Luzech 12th June
Today started with the placement of Roger’s travel bug in Cahors’ natural spring cache. When we last visited it the water was blue and clear, however the night storms had affected the colour and volume.
If you are wondering what a travel bug is, it isn’t something caught on the plane. It is a trackable souvenir you set a mission for on the geocache website and then release into a cache. Anybody who finds a trackable is suppose to log it and move it on to help it achieve its goal. We have had several of these and experience shows they go missing after a while as people physically collect them rather than virtually collect them. My brother gave us some for Christmas and we released Roger’s in the first week; however it didn’t move, so we retrieved it and placed it in the Cahors cache as it is more popular. The photos below are 1) our travel bug and 2) all the ones we have collected to take back to NZ.
It is our rest day today, so after a late start we went to get the groceries via Luzech. Luzech is an Oppidum town, French word of the day (or Latin) it means enclosed occupied space in the form of a settlement. On our first cache we went to view the evidence (ruins) that Gallo-Roman’s were here in the 5th century. At that time the town was built high up, however in later centuries the medieval and current town was built in the valley. Due to attacks during the Middle Ages the best way to fortify your town was to limit the ways in, so Luzech was built in a valley and walled in. The Lot River goes into the valley and does a full loop like Cahors, resulting in the creation of a peninsula. Boats can’t navigate the Lot River here because there is a hydropower station and a dam, with no lock. Our second cache took us into the town where we discovered the old railway bridge. We were supposed to do a 5km circuit around the hill on the peninsula but ran out of time.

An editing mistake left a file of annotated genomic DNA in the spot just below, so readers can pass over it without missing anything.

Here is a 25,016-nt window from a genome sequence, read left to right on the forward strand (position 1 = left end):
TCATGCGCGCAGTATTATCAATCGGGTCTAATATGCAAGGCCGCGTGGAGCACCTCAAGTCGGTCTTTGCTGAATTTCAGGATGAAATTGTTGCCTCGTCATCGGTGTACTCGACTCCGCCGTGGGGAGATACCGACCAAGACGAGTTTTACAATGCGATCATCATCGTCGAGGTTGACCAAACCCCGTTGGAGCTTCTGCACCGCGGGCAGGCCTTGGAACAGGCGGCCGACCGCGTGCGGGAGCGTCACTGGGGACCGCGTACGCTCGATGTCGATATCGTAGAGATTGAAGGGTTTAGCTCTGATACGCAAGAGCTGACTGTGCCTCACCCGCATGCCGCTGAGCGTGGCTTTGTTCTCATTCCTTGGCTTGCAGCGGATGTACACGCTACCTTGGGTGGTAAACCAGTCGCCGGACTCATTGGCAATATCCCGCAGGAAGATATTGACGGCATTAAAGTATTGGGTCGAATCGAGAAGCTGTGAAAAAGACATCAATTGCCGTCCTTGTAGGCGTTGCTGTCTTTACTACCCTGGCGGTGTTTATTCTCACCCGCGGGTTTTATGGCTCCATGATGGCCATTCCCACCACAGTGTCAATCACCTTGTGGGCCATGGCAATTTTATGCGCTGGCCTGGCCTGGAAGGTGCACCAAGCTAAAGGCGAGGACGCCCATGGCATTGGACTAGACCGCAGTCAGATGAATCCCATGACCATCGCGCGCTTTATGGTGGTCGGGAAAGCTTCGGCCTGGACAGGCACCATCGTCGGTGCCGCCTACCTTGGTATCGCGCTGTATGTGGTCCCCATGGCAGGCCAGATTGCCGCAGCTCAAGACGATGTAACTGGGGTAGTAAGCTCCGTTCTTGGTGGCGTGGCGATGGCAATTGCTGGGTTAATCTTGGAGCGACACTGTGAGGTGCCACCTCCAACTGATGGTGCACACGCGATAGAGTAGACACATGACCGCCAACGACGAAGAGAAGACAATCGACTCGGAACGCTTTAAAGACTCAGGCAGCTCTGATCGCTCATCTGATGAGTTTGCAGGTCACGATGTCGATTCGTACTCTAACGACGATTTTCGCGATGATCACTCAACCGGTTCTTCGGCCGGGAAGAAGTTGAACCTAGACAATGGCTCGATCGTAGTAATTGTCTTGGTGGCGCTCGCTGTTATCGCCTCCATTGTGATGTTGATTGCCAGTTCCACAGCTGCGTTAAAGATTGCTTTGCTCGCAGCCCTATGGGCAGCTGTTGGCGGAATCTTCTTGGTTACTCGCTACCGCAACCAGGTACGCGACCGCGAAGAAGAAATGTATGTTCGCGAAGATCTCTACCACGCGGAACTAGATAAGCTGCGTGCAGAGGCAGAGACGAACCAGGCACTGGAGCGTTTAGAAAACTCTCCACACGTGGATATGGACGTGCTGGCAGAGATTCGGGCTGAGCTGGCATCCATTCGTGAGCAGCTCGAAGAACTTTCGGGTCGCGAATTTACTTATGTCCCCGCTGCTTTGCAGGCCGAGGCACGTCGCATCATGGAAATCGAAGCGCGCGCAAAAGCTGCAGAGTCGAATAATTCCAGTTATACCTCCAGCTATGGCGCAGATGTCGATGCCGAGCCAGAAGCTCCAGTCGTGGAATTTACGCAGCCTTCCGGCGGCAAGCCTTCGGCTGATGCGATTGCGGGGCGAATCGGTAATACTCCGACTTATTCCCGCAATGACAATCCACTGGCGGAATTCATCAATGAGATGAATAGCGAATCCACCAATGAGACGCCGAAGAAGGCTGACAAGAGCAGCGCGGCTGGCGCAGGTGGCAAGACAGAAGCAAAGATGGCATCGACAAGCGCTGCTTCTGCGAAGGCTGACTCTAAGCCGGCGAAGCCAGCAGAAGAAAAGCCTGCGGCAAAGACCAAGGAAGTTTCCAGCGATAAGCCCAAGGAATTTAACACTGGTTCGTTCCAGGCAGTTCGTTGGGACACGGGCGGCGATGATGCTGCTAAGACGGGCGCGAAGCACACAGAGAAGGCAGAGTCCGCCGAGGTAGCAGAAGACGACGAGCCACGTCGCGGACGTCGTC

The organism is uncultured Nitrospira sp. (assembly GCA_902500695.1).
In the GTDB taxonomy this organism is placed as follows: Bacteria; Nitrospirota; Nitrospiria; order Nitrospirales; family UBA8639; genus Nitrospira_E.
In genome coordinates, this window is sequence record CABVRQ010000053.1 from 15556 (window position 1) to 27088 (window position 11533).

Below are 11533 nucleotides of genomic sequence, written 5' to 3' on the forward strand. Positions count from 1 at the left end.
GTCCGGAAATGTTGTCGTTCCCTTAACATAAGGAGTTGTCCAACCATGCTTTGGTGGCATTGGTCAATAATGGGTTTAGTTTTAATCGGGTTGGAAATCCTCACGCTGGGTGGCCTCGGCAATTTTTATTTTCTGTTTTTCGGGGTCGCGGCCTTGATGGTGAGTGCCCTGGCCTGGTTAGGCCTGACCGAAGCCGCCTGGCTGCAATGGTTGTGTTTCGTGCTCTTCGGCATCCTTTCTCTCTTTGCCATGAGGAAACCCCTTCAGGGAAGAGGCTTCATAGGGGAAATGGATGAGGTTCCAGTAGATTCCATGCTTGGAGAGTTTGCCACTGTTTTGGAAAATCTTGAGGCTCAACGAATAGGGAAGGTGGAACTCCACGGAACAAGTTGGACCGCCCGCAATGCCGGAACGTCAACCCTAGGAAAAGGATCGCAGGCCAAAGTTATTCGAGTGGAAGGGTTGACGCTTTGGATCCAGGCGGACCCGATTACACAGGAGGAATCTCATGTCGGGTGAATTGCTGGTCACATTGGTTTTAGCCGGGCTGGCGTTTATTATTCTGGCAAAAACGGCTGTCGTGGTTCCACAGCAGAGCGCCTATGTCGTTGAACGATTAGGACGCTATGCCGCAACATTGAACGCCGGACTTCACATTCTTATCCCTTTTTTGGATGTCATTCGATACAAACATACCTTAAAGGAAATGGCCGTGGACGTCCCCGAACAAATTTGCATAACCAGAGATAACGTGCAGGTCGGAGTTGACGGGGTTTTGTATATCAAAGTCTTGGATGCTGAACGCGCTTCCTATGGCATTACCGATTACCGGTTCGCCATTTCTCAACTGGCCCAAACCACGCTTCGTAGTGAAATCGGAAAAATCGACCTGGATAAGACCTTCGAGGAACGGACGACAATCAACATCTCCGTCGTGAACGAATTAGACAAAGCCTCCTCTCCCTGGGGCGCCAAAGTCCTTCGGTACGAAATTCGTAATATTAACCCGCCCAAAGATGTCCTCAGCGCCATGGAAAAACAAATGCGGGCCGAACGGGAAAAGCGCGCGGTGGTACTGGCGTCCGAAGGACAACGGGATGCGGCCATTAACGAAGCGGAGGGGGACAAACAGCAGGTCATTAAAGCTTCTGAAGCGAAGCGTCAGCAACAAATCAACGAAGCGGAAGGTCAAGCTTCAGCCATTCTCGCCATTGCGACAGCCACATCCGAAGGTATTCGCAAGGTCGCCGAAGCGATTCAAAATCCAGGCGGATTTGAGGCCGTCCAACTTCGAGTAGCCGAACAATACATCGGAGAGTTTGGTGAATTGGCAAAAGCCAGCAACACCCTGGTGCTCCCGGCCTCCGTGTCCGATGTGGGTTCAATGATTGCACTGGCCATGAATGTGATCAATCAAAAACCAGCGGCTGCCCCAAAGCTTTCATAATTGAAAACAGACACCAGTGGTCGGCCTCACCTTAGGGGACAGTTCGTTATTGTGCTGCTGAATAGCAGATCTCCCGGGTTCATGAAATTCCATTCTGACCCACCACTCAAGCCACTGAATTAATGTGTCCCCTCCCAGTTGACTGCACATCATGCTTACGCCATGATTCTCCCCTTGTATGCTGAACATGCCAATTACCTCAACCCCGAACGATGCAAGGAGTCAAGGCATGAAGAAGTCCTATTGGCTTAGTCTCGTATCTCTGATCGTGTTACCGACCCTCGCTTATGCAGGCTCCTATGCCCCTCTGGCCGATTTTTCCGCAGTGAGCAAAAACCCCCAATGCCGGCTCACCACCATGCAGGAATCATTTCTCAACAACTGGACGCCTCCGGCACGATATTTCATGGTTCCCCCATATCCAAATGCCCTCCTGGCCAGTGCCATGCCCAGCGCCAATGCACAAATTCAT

Our taste of France today and proof that I do eat my greens, is Sucrine (sweet baby gem lettuce), and obviously cook played with my food, whoops I mean presented it nicely.
Today’s secret garden of Cahors is No.8 the flower beds of Saint Etienne Church. The flowers are used to decorate the altar and are planted in three beds, white and blue for the Virgin Mary, red and orange for the suffering of Christ and yellow and gold for the mystery of the resurrection. I chose this garden because we found out today that the cache hidden near the church has vanished and therefore we have no cause to keep lurking around the drain pipe of the church.
A couple of people who decided to try living in France for three months, to absorb some of the culture and to try a diet of Baguette, Cheese and Wine.